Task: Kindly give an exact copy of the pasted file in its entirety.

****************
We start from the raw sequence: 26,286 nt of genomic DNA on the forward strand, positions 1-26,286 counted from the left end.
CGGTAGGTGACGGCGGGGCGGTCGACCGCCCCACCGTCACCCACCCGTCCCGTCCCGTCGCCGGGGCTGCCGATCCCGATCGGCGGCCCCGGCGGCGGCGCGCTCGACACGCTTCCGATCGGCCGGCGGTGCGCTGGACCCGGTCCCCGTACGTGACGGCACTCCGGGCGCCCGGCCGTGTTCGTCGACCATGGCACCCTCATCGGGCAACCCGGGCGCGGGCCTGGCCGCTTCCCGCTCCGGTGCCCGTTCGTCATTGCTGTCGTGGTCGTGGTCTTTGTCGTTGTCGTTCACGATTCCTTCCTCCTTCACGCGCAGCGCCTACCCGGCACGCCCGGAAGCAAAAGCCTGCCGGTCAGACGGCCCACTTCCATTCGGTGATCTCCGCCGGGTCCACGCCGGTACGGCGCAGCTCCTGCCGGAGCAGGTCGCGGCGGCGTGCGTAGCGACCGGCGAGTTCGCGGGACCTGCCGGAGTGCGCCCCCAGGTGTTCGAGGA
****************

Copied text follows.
We start from the raw sequence: 26,286 nt of genomic DNA on the forward strand, positions 1-26,286 counted from the left end.
CGGTAGGTGACGGCGGGGCGGTCGACCGCCCCACCGTCACCCACCCGTCCCGTCCCGTCGCCGGGGCTGCCGATCCCGATCGGCGGCCCCGGCGGCGGCGCGCTCGACACGCTTCCGATCGGCCGGCGGTGCGCTGGACCCGGTCCCCGTACGTGACGGCACTCCGGGCGCCCGGCCGTGTTCGTCGACCATGGCACCCTCATCGGGCAACCCGGGCGCGGGCCTGGCCGCTTCCCGCTCCGGTGCCCGTTCGTCATTGCTGTCGTGGTCGTGGTCTTTGTCGTTGTCGTTCACGATTCCTTCCTCCTTCACGCGCAGCGCCTACCCGGCACGCCCGGAAGCAAAAGCCTGCCGGTCAGACGGCCCACTTCCATTCGGTGATCTCCGCCGGGTCCACGCCGGTACGGCGCAGCTCCTGCCGGAGCAGGTCGCGGCGGCGTGCGTAGCGACCGGCGAGTTCGCGGGACCTGCCGGAGTGCGCCCCCAGGTGTTCGAGGA